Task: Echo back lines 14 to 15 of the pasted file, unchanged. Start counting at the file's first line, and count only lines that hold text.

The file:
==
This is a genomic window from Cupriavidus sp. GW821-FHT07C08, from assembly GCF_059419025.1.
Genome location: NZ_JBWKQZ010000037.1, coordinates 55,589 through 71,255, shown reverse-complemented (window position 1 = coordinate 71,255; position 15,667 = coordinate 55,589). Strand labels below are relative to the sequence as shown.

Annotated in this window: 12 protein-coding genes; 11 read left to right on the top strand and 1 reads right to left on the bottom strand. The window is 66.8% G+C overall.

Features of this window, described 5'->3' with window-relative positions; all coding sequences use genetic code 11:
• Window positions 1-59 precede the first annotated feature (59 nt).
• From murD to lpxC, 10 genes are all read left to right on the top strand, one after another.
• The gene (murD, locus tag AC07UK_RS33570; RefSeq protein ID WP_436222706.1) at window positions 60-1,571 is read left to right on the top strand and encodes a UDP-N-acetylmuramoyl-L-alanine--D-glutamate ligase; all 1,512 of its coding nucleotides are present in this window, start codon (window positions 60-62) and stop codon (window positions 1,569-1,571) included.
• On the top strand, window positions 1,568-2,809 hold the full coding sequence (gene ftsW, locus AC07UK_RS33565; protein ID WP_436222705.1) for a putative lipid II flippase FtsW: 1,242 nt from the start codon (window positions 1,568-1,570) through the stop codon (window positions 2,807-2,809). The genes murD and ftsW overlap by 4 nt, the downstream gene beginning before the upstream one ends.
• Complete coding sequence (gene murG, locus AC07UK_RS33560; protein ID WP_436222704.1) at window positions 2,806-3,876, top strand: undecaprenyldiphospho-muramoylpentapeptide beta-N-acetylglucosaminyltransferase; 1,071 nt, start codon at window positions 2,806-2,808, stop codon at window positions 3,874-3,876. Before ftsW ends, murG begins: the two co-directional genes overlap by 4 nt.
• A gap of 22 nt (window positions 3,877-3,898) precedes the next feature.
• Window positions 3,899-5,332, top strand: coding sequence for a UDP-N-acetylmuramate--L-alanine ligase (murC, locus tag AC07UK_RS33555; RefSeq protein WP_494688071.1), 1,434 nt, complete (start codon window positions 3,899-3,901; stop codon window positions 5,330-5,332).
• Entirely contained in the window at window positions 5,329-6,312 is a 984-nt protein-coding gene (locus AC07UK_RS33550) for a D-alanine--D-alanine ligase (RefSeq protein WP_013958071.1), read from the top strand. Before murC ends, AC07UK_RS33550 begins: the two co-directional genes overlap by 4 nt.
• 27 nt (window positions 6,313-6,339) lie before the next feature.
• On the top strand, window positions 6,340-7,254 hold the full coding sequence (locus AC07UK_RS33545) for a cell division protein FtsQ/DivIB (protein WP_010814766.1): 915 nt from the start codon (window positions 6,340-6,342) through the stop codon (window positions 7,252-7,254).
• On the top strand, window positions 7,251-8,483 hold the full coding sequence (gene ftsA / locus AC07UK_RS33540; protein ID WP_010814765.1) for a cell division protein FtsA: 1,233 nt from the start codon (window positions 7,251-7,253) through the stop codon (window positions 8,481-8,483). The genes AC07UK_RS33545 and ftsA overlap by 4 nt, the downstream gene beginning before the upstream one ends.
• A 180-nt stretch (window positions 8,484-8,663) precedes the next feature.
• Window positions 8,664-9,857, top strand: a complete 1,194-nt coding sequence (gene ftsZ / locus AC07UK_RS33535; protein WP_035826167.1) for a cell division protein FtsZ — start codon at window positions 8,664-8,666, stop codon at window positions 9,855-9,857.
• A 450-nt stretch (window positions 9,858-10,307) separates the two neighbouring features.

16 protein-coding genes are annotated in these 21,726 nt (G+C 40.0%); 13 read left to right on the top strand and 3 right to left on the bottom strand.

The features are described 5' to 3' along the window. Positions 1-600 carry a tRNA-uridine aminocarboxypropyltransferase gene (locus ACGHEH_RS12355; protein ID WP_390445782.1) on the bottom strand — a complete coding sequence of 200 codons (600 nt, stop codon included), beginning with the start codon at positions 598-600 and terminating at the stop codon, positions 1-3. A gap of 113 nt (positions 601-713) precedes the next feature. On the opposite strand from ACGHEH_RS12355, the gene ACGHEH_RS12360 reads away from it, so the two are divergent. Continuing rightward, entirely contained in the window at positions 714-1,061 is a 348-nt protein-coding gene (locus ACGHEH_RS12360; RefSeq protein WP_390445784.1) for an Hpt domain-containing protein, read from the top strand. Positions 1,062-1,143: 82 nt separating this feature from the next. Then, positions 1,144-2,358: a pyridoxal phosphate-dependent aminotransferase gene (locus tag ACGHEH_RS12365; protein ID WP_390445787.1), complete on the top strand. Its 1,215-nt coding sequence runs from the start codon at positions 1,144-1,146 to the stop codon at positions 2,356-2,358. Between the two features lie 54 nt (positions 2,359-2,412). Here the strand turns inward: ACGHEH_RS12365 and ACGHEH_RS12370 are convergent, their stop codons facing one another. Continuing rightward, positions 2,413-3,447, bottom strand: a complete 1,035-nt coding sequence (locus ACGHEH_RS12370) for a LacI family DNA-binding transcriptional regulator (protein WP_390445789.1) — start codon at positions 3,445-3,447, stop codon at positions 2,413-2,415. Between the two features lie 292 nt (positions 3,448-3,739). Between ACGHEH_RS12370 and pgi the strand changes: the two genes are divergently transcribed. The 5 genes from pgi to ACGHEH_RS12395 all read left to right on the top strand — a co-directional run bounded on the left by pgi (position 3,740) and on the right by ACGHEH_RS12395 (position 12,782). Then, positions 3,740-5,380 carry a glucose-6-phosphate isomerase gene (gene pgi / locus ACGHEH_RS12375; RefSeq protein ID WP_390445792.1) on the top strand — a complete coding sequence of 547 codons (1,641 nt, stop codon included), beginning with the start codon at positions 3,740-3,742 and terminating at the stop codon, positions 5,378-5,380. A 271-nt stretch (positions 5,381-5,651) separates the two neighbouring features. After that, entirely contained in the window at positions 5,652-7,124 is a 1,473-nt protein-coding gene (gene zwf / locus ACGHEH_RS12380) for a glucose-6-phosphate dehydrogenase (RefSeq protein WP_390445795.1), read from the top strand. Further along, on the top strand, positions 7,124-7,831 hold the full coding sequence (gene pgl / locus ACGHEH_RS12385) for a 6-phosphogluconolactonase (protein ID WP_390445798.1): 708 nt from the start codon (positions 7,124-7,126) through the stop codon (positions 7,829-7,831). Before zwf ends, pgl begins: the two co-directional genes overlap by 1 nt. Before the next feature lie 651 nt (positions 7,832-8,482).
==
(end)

• On the top strand, window positions 6,340-7,254 hold the full coding sequence (locus AC07UK_RS33545) for a cell division protein FtsQ/DivIB (protein WP_010814766.1): 915 nt from the start codon (window positions 6,340-6,342) through the stop codon (window positions 7,252-7,254).
• On the top strand, window positions 7,251-8,483 hold the full coding sequence (gene ftsA / locus AC07UK_RS33540; protein ID WP_010814765.1) for a cell division protein FtsA: 1,233 nt from the start codon (window positions 7,251-7,253) through the stop codon (window positions 8,481-8,483). The genes AC07UK_RS33545 and ftsA overlap by 4 nt, the downstream gene beginning before the upstream one ends.